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Dr. Strangelove, Or: How I Learned To Stop Worrying and Love Huawei.

I know two American engineers who have relocated to China to lead optical module design teams at Chinese equipment companies. They live and work in China for Chinese companies, using their skills to build custom modules – skills no longer in demand from their American Tier-1 telecom equipment employers.

Huawei and ZTE are more than happy to make use of their knowledge. Unlike most big Optical Equipment suppliers, these Chinese companies have gone counter to the trend of buying off the shelf optical modules. Instead, they continue to homebrew their own optics for the most demanding applications.

Huawei and ZTE understand how to gain a competitive advantage in high end Optical Transport; you cannot outsource a core competency to Bookham (BKHM), Avanex (AVNX), or Opnext (OPXT).

One of the more interesting speakers at the Gilder Conference was John Rutledge – I blogged his talk here. He wrote a short summary of his impressions of China gleaned from his latest visit. He summarizes the threat China presents to the USA.

The big words in China are entrepreneurship and innovation. …The Chinese government knows they will not be able to continue growth through manufacturing. There is not enough oil, gas, and coal and the air and water quality is terrible. They have decided to grow by investing in IT (fiber optic communications networks) and human capital (education) to increase productivity. Fighting over textiles is yesterday’s war. We should be thinking about where Cisco puts their next R&D facility. China is currently bidding very hard for such operations to relocate to their country.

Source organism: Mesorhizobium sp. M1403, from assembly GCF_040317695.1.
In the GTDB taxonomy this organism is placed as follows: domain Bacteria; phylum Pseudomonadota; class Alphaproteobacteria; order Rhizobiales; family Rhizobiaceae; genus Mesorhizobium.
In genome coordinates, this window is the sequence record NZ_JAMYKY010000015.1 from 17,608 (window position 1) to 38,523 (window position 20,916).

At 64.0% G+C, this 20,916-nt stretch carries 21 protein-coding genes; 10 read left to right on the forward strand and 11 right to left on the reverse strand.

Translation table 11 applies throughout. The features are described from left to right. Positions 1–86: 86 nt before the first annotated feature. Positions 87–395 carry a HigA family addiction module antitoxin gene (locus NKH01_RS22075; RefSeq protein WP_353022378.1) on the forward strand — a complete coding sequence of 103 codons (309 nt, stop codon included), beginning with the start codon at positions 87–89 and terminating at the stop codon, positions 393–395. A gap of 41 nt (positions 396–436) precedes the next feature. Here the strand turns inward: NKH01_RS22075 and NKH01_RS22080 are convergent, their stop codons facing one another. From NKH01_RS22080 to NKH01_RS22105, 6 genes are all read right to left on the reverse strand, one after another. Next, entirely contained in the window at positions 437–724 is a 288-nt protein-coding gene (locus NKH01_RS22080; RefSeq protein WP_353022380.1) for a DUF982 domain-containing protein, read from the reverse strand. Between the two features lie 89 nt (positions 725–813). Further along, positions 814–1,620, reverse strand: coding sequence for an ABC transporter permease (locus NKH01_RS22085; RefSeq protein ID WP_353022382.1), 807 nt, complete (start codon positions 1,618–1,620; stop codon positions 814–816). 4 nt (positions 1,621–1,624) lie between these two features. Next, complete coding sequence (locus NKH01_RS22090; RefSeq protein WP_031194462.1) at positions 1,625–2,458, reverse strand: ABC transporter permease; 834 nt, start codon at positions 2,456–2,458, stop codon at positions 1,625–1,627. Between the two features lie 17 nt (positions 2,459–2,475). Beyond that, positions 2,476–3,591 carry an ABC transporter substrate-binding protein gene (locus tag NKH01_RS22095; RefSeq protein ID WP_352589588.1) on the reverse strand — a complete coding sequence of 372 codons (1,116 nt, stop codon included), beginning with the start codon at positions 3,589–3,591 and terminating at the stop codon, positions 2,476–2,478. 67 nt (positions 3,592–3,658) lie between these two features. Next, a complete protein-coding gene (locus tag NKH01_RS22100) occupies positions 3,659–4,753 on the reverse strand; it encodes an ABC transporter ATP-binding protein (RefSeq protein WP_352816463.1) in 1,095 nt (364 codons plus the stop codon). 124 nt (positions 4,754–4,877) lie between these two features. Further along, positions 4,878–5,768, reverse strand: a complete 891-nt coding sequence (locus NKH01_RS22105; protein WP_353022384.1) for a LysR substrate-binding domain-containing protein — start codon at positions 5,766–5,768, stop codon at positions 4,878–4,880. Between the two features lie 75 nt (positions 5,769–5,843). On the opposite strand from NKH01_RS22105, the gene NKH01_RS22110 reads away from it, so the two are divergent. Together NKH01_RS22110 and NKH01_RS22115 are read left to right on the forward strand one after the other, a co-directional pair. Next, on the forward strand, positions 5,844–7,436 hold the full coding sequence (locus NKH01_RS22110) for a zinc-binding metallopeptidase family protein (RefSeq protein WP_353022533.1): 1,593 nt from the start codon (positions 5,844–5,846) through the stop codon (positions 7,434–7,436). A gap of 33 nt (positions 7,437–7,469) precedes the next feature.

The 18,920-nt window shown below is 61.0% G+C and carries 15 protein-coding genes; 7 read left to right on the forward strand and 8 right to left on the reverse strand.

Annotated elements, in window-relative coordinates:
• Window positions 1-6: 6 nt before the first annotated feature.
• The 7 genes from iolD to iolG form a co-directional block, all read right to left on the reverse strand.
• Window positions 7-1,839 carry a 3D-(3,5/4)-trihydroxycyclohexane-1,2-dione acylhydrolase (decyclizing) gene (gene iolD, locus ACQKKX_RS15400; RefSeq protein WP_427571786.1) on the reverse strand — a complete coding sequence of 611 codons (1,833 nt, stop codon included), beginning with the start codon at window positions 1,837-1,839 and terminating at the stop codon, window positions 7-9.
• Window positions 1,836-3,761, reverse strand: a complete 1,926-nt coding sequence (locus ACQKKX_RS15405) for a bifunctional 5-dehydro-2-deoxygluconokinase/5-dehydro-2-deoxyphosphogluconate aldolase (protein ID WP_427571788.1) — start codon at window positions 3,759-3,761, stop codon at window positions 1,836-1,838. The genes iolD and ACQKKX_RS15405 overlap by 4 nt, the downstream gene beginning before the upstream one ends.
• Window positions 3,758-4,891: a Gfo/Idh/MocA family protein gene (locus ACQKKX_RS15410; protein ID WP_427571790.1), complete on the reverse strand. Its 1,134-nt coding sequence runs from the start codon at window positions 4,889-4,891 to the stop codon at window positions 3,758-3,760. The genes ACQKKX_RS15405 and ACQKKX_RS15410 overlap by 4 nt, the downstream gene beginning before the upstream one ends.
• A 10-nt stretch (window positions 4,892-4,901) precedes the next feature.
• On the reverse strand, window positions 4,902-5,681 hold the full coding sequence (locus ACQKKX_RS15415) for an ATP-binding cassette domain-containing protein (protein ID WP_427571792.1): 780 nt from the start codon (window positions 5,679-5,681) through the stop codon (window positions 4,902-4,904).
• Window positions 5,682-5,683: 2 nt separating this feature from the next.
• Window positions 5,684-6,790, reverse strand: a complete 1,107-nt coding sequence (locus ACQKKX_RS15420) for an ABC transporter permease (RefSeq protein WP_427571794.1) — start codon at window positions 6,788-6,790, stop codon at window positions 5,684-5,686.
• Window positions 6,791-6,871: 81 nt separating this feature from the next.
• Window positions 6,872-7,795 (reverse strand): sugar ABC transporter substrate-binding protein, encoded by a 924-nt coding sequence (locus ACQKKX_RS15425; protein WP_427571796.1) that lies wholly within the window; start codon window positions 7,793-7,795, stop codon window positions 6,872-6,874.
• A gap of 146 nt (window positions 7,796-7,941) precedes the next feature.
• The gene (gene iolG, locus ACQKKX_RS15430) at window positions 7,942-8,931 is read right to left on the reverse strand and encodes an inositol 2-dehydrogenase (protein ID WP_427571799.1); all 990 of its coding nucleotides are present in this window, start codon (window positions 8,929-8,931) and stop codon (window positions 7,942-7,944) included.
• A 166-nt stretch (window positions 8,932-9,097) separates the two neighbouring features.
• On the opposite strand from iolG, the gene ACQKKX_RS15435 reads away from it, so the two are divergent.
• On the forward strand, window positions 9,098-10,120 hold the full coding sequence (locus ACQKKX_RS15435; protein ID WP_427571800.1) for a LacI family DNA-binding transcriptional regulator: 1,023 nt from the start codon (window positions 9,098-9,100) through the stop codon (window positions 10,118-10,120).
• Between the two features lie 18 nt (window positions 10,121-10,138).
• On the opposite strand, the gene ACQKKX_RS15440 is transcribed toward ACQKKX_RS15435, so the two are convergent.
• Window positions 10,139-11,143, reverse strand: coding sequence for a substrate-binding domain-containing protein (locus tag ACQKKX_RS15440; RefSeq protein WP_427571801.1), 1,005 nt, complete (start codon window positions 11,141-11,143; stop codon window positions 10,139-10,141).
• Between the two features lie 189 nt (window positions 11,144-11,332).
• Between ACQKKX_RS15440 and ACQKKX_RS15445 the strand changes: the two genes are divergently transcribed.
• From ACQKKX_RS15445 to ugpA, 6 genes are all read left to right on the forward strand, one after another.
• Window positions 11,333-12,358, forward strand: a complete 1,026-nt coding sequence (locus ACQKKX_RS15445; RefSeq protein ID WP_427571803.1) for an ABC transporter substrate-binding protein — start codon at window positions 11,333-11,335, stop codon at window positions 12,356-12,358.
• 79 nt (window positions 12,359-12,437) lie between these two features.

They may not need to bid, as many readers already know. Huawei has vaulted to #2 supplier of optical networking hardware in the world with a 9.5% share without even selling large quantities to tier-1 carriers.

I’ve been negative on Ciena (CIEN) for a long time because I believe their metro transport products are the most vulnerable to overseas commoditization. I believe that the only optical transport equipment companies that will profit and thrive in the long term are those that attempt to develop an internal component edge through R&D, like Infinera, or are big enough to sell an entire platform of products and perform the system integration – like Alcatel (ALA). Huawei is aiming to do both.

Huawei has already taken a dominant position in DSLAMs (#2) and Optical Transport (#2). So, what’s next?

I think the answer is easy – Layer 2/3 switching for the Enterprise. Cisco (CSCO) has 70% global market share in this area and derives at least 50% of their operating income (my calculations, includes optical module resale) from this business. Competition has effectively thrown in the towel with the exception of (surprise!) the Huawei / 3Com (COMS) joint venture. Huawei/3Com has secured 35% market share in China and has grown revenue 70% annually since 2004.

Important Footnote: I have expressed reservations about the accuracy of Huawei’s numbers (see Huawei 2005 Revenue).

Full Disclosure: I am short Cisco as a hedge against other positions. Long COMS


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  1. Andrew,
    Perhaps you should start to look at business fundamentals and adjust your perspectives on Cisco (you were short in Nov 2006) and COMS (you hold shares?!?). That is, if you are interested in positive returns on your investments. Since you have written your Dr. Stranglove piece COMS is down 22% ($5.01>$3.89) and Cisco is up 14% (26.66>30.52).

    Yet per your rant today in Seeking Alpha (does Alpha refer to negative returns?), Cisco’s Fear of a Broadcom Planet, you still seem to feel that there is opportunity for what you call a “dominant” player to chip ;-) away at Cisco. I agree with your assessment as to one reason why Cisco spins its own silicon, that being protection from the not so scrupulous Huawei. But did you ever stop to think that Cisco can control speed to market and quality for competitive advantage? Certainly margin, as you mention too, plays in.

    Either way, you could use some adjusted thinking, the fundamentals are so strong for Cisco right now, I would say you should go find someone else’s ankles to nip at.

    Posted by Mishnu Cassaday | August 24, 2007, 1:09 PM
  2. I will be the first to agree that I missed the relative strength of Cisco vs. the market.

    Posted by Andrew Schmitt | August 24, 2007, 1:26 PM
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